The brain is the least understood organ in the human body: Three pounds of tightly organized and highly specialized cells that guide every thought, action, and heartbeat, of your life. It is where we store memories, how we balance our checkbooks, and where we feel emotions. But every so often our brains let us down.
One particularly infuriating, if not life threatening, example of this is the well-documented phenomenon of walking into a room and forgetting why you are there. Why is it that the one organ of our body that can keep us breathing while we are sleeping seems to be unable to remind us of why we stepped into the kitchen?
This is the question that drives Notre Dame scientist Gabriel Radvansky, who has spent close to 20 years trying to find the answer. Last year saw the publication of a breakthrough paper from his research team that shed some light on the problem.
Published in The Quarterly Journal of Experimental Psychology, Radvansky used a combination of computer-based and real-world experiments to assess how people’s memories responded to changing environments. The tasks were simple: pick up an object, such as a red cube or a purple disc, from a table and carry it over to another table. The second table would either be in the same room or in another room. In the computer simulated experiment, the fifty-or-so student participants had to traverse a 55-room environment picking up and putting down variously colored and shaped objects, and every so often they were asked what they had just put down.
In a similar experiment, Radvansky used the three rooms of his lab to test the participants’ level of recall as they passed from room to room. In both types of experiments, passing through a door and into a new room resulted in an increased error rate in responding. That is, passing through a door seemed to make people forget what object they had just carried through it.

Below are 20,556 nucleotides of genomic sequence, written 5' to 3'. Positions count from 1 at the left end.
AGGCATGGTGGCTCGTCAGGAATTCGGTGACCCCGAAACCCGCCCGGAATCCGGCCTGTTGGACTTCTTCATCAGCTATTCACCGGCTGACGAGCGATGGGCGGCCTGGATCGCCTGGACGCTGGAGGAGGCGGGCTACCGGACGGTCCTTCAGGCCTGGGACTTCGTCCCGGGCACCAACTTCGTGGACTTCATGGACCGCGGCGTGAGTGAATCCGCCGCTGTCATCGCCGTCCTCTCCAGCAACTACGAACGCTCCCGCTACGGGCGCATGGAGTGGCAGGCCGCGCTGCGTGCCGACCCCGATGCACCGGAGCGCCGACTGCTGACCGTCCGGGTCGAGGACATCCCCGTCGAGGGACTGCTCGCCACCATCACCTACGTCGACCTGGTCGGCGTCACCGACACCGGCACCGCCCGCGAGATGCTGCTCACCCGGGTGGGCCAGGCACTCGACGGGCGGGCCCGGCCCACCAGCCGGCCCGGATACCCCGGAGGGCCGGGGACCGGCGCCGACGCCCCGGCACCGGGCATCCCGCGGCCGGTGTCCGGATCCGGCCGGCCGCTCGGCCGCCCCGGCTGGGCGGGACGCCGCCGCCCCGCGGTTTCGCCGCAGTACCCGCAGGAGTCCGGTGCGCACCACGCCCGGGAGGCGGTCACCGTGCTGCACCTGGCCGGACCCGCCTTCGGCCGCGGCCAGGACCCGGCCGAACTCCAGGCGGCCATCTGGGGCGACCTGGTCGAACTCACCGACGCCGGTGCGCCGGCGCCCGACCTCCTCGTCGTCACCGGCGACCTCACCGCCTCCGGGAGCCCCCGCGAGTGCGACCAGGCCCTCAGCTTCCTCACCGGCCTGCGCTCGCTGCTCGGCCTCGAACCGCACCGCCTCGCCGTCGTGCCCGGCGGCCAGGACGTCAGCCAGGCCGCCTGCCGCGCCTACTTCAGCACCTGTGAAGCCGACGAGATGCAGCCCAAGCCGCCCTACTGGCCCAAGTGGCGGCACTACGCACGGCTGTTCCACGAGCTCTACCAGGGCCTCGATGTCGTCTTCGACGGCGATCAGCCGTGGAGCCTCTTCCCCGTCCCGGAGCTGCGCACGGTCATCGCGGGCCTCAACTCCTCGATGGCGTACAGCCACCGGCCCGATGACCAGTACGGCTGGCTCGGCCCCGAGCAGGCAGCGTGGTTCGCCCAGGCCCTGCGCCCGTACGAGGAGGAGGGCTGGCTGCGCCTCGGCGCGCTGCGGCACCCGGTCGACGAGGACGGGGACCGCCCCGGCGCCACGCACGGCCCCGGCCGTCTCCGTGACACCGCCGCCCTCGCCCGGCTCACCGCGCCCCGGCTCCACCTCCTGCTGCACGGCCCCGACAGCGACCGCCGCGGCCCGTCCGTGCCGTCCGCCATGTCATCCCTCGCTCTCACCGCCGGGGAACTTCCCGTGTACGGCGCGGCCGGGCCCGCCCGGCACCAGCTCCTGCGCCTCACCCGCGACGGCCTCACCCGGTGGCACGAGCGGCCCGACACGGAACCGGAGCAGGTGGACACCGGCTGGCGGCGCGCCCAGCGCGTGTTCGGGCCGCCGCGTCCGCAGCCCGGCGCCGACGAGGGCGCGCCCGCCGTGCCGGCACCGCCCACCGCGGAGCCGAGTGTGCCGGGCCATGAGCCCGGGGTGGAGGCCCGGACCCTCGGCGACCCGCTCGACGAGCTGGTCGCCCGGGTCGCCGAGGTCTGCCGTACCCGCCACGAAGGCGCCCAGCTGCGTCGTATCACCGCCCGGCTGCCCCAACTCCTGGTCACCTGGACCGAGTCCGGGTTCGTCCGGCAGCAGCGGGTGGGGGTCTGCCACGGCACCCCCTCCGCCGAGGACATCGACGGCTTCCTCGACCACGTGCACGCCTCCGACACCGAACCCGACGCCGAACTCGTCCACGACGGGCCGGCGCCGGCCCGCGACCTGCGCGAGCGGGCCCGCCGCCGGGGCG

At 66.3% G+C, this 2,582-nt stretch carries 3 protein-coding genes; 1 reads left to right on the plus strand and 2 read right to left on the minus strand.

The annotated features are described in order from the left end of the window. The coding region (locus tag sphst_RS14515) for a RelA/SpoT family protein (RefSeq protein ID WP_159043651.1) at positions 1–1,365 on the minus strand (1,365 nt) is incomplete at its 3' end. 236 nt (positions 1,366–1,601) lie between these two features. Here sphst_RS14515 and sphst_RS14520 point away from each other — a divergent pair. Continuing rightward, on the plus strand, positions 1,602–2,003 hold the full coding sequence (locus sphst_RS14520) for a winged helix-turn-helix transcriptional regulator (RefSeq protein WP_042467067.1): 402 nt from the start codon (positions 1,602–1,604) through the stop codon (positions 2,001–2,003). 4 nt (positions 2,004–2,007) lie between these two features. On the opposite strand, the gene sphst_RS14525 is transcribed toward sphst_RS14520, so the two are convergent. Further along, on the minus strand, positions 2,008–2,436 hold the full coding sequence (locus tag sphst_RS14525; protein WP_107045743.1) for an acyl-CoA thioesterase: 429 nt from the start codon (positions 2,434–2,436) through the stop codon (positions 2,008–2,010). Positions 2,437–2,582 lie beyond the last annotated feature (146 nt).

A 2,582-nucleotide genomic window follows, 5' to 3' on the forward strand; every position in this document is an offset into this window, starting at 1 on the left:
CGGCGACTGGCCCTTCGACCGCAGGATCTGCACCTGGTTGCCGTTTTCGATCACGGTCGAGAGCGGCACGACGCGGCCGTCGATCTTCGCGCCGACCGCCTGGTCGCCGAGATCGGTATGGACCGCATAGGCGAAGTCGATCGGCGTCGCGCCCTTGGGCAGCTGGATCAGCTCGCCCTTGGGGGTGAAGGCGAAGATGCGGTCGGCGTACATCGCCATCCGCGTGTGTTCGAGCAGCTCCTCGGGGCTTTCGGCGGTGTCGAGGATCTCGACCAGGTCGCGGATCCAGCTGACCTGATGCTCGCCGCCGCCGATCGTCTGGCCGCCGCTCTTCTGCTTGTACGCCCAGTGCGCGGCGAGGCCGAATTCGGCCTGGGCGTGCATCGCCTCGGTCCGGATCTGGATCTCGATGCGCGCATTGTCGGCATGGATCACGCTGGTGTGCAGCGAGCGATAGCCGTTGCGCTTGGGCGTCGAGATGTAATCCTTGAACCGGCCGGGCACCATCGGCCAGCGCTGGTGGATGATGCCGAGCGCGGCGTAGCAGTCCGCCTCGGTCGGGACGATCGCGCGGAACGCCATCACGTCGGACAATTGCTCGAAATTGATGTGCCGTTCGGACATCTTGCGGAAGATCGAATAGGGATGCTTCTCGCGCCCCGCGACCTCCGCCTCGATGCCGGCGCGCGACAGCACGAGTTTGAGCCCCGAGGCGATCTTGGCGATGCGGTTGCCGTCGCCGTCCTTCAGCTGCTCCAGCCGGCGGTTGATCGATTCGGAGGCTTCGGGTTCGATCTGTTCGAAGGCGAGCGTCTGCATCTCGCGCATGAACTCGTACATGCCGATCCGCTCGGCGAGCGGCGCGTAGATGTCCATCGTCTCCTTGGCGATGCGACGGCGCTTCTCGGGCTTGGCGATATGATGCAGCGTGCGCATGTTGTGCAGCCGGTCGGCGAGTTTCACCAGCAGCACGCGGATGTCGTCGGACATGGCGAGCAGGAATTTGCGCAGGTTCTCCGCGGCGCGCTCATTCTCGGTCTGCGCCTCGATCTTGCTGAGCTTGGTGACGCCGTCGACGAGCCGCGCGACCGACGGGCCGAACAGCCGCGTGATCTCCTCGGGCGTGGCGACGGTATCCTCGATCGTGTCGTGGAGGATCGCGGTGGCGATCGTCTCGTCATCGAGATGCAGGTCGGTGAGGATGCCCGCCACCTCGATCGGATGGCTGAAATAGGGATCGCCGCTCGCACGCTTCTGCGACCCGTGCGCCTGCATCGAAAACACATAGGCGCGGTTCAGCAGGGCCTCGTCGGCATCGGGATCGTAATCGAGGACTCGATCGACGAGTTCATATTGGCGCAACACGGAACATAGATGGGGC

The underlying brain phenomenon responsible for this is what is known as an “event boundary”. Our brains compartmentalize events and tie them to the environment, or room, in which they occurred. By moving from one room to the next, the brain effectively creates a file containing all the information about the first room, and what you did there, and tucks it away. It then starts to focus on the second room. Thus, remembering what you intended to do upon leaving the first room is a lot harder than if you had simply crossed from one side of the room to the other.
Is there a way to stop this from happening? Not really. You could try mumbling the task to yourself as you move from room to room, or write yourself a note on the back of your hand. Or, as Radvansky once joked, “Doorways are bad. Avoid them at all costs.”
Journal Ref: Walking through doorways causes forgetting: Further exploration. Radvansky, G. A., Krawietz, S. A., Tamplin A. K.; Q J Exp Psychol (Hove) DOI: 10.1080/17470218.2011.571267
Katie recently received her Ph.D. in molecular biology at Brown University and is currently working as a freelance science writer, illustrator, and communicator, based in Providence, RI. She has been blogging for two years, both on her own website, KatiePhD.com, and around the science-web.
I came across this article as a gift from a High School buddy who recently made contact. Some 14 or 15 of us seem to get in touch with each other about every 10 years (not the years of a high school reunion so I’m never sure what causes the sudden return of friendly camaraderie). Still, I thought some of you might be interested. Enjoy.